Leaders have abased social contract
By Morris Odhiambo
| December 5th 2016
The current state of affairs in our country reminds me of the philosophy and writings of Thomas Hobbes. An enlightenment era philosopher, Hobbes is one of the philosophers who wrote extensively about the idea of a social contract.
As a young student of political philosophy in Egerton University’s Department of Philosophy in the early 1990s, under the tutelage of great scholars like the ever-bearded Prof Muga K’Olale, I simply could not have enough of these readings after I was introduced to them.
The idea of a social contract, even though much criticized by other scholars in later years, bequeathed the world with the fundamental thought that all governments derive their powers from the consent of the governed.
In the historical setting in which the theory was propounded, it provided an anti-dote to the prevailing doctrine of the divine right of kings.
One of the consequences of the notion that kings had a divine right to rule was that citizens (referred to as subjects) were required to render unquestioning loyalty to the kings. Social contract theory therefore redefined the relationship between citizens and those who governed by emphasizing that state and government, as human institutions, derived their authority from citizens.
Subsequently, ideas of citizenship and the rights associated with it, evolved.
In a similar way, Kenya’s 2010 Constitution redefined the relationship between the State and the governed. The very first article of the Constitution located sovereign power in the people, a major shift in the intended reconstruction of the Kenyan state with its colonial and neo-colonial origins.
The Bill of Rights is based on the quest for dignity for all Kenyans. The values and principles of governance in Article 10 aim to make this possible.
They include participation of the people in decision-making, equity, social justice, inclusiveness, equality and human rights.
It is Hobbes’ thinking about human nature that now attracts my fancy looking at the state of affairs in Kenya. In describing the state of nature, which purportedly existed prior to the social contract, Hobbes’ remarked that the perpetual struggle for power had rendered man’s life “solitary, nasty, poor, brutish and short”.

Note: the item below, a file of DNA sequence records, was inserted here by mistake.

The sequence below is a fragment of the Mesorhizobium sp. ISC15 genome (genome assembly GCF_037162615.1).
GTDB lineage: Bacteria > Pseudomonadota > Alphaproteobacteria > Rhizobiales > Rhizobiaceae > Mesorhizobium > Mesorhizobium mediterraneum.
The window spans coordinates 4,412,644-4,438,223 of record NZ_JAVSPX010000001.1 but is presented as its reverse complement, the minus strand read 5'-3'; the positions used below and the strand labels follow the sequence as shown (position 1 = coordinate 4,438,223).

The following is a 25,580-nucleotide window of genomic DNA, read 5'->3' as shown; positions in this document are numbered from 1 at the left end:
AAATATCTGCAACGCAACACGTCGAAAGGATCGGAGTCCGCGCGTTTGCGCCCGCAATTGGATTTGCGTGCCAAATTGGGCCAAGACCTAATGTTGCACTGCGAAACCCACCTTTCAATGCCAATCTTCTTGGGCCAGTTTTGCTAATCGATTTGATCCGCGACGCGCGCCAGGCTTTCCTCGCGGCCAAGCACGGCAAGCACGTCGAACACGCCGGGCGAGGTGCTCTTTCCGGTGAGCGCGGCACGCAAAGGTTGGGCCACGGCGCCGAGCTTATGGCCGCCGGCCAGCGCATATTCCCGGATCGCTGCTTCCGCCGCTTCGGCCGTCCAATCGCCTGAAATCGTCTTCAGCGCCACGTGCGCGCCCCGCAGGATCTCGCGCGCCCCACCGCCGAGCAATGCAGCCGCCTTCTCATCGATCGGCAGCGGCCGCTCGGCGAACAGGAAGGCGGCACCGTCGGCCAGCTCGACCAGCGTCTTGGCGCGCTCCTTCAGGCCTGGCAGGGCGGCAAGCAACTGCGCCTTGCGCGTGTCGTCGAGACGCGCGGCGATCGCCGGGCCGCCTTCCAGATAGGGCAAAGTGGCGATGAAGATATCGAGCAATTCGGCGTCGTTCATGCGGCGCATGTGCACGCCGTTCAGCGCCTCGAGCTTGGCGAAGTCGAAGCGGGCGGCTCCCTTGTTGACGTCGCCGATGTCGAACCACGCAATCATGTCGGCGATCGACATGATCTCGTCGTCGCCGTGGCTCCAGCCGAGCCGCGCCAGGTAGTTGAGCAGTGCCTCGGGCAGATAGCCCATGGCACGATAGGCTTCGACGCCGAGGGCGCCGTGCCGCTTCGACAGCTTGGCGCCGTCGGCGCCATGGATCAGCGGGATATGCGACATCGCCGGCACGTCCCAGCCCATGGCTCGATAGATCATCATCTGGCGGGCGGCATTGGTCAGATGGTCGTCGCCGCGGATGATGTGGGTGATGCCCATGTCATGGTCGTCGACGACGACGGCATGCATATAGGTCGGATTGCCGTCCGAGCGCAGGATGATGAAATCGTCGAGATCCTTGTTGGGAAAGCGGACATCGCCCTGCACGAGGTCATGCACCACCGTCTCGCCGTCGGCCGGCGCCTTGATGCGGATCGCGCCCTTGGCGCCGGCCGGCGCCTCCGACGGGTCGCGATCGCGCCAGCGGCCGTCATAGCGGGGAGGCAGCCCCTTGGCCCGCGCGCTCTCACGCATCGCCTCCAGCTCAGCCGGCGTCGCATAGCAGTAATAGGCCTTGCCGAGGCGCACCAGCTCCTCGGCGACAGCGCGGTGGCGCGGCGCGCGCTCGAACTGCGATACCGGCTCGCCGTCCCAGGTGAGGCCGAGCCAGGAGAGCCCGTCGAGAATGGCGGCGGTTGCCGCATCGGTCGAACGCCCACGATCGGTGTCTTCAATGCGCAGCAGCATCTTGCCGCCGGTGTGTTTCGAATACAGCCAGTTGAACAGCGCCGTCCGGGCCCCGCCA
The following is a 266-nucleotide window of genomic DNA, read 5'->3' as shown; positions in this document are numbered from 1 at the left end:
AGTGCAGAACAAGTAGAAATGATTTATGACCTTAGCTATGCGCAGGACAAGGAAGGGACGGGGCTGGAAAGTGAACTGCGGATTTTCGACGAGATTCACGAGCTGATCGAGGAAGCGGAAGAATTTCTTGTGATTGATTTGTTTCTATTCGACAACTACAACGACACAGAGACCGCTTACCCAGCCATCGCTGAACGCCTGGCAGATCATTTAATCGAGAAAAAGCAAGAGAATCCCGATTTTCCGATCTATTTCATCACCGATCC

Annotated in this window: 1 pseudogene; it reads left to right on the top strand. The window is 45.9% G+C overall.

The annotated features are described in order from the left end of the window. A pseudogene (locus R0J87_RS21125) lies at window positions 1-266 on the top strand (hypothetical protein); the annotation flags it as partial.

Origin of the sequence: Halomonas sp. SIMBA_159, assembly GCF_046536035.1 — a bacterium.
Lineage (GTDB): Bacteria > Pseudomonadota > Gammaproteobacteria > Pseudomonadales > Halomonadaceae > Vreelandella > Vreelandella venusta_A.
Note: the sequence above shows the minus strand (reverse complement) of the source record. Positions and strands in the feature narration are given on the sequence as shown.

In Kenya today, the perpetual struggle for wealth by the elite, mostly acquired through corruption, has indeed infested all aspects of life. In the National Youth Service scandal, the perpetrators used the hopelessness and helplessness of unemployed young people to loot billions of shillings.
In the alleged Ministry of Health scandal, some people literally robbed the ailing. Massive looting across counties will render the objects of devolution impossible to achieve.
Hobbes’ writings came to mind recently while watching the brutality meted out to residents in Mumias after the reported loss of police guns following a raid on Booker Police Station.
As usual, the General Service Unit adopted a scotched-earth-policy, meting out collective punishment. How the police felt justified to brutalise citizens after their prodigious failure to protect the arsenal is a subject for another day. Two of the victims died and several others are still in hospital.
It was particularly painful to watch one of the victims, a woman, describe how police allegedly tortured her.
They appeared, she averred, to be looking for weapons in her private parts, which they poked incessantly causing massive injury in the process. She still walks with difficulty. And this is happening during peacetime-Kenya, no less.
One would imagine that all the resources vested in reforming the police, including lessons in the observance of human rights, would have made a difference. I have argued before that the key challenge we face is the rejection of the post-2010 constitutional order by the dominant elite.
Whether it is massive looting or police brutality, these are just manifestations of that key problem. Ladies and gentlemen, the 2010 contract is broken!
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